Described as a world-class piece of legislation, the DNA bill before Parliament could see thousands of unsolved crimes being reopened and finalised through the establishment of a central DNA database.
The Criminal Law (Forensic Procedures) Amendment Bill, known as the DNA bill, will also see the training of prosecutors and judicial officers on how to deal with and manage the new evidence once the country sets up its first national DNA database, a resource expected to improve conviction rates and reduce crime.
The bill, once passed into law, will allow for the collection of DNA samples of all offenders in prison, which will be compared against existing samples in unsolved cases.
The bill came under the spotlight during public hearings held by the National Assembly’s committee on police. The hearings started on Tuesday and ends on Wednesday.
The bill’s objective, among others, is to amend the Criminal Procedure Act of 1977, to provide for the taking of specified bodily samples from certain categories of people, for DNA analysis.
South Africa does not have a law enabling police to collect DNA samples, or a national forensic database, or police officers trained in the collection of DNA.
Putting forward its official submission, Strategic Investigations and Seminars’ managing director, Nick Olivier, welcomed the DNA bill, saying it would go a long way towards solving crimes.
“We support the bill 100 percent. It’s going to have a lot of impact on the solving of crimes in South Africa, and we want to applaud the committee and other role-players, specifically the DNA Project for their initiative,” said Olivier.
In a submission, Olivier said it should be made clear that a sample taken from or under the nail should not be used as a reference sample. He added that a “buccal” swab from a suspect must be included in section 36 of the bill.
DA MP Dianne Kohler Barnard told the hearing that in a court last month, DNA had been used in a multiple rape case.
“The magistrate jailed the man for ever, only because of the DNA found in various rape victims over a period of time in a certain area. So this is the way to go,” she said.
Major-General Adeline Shezi, of the police’s forensic services division, said the intention of the bill was mainly to regulate the use of a forensic database to fight crime.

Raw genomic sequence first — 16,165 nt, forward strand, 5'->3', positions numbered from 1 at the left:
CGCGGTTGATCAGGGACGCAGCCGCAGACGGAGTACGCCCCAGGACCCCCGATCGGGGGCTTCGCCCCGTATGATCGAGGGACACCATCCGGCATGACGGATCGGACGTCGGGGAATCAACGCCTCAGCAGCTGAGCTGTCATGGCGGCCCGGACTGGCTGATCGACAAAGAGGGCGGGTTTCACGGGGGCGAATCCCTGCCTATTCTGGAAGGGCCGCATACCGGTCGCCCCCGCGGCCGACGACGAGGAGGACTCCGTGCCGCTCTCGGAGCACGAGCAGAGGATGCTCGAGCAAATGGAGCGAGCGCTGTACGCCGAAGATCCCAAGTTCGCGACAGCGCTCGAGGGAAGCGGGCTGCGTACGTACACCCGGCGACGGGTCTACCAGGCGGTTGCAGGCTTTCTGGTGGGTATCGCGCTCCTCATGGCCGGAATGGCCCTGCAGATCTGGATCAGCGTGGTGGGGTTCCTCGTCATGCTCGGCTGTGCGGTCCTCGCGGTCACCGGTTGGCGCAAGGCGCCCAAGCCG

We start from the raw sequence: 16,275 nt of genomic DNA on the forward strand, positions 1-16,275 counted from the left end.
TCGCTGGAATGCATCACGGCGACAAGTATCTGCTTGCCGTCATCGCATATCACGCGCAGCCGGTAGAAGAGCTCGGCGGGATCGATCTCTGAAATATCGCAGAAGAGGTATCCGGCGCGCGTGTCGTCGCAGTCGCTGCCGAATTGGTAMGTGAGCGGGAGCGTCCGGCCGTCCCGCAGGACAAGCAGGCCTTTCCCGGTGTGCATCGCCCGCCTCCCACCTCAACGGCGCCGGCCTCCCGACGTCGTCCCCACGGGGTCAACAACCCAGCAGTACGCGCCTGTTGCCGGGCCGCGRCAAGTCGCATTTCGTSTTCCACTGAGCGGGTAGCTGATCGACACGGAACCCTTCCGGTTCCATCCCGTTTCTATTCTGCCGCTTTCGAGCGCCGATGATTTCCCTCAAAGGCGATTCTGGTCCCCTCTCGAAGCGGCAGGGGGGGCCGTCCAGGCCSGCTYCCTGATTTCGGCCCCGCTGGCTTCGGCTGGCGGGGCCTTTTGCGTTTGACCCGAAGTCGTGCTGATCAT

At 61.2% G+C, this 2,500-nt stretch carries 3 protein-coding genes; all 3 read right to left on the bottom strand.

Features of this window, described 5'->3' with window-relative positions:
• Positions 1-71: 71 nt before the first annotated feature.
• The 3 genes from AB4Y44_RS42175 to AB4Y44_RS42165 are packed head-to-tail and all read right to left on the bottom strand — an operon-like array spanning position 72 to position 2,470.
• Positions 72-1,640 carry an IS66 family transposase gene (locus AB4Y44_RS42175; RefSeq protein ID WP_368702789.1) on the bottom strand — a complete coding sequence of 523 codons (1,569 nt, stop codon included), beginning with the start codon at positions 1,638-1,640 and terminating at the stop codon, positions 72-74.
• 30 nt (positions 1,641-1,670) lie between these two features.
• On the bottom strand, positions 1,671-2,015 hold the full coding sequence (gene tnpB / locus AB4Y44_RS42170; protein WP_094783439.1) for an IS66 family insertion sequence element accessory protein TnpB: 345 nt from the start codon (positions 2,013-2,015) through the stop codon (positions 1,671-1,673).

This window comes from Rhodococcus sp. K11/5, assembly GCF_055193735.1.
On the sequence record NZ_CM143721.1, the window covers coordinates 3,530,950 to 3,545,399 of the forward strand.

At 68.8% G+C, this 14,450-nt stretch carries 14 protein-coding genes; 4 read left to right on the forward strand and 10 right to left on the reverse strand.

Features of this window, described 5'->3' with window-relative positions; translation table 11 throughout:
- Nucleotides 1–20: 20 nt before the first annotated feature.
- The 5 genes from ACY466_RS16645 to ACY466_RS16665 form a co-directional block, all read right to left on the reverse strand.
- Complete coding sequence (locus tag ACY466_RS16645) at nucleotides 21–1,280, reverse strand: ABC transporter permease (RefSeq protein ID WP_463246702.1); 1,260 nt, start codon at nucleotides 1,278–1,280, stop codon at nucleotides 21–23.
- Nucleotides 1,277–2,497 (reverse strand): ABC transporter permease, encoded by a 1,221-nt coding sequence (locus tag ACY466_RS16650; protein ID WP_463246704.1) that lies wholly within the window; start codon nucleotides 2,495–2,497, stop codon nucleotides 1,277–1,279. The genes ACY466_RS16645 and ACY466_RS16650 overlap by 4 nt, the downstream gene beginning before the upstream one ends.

“In our instance, we did a benchmark with other countries, and see what is befitting the South African status and how far can this legislation go into assisting in the solving of crime. So it will assist,” Shezi said.
“Already in South Africa when someone is arrested there are reasonable grounds or suspicion of a crime.
“So once there is reasonable ground already, we can now quickly process the sample under the arrestee database and do comparative searches, to see if we can link them with any others,” she said.
Shezi said it was highly likely that it would, because most arrested suspects were repeat offenders.
“So it will go an extra mile, be it rape, be it murder, be it housebreaking. So we can go back into jail and sample all of them to do the comparative search,” Shezi said.
“That’s why the portfolio committee is of the view that it is world-class.”
Kohler Barnard described Shezi as a “genius” for all the work and research that was put into the legislation, which took members of the committee to the UK and Canada.
“It’s world-class legislation and with the rape situation it is massive.
“Once passed, the bill will allow us to walk into a jail and take DNA samples from prisoners.
“We went to the UK and Canada and were up at 5am everyday working on this,” said Kohler Barnard.
She added that it was a pity that the cabinet had sat on the bill for about two years before it finally made its way to Parliament.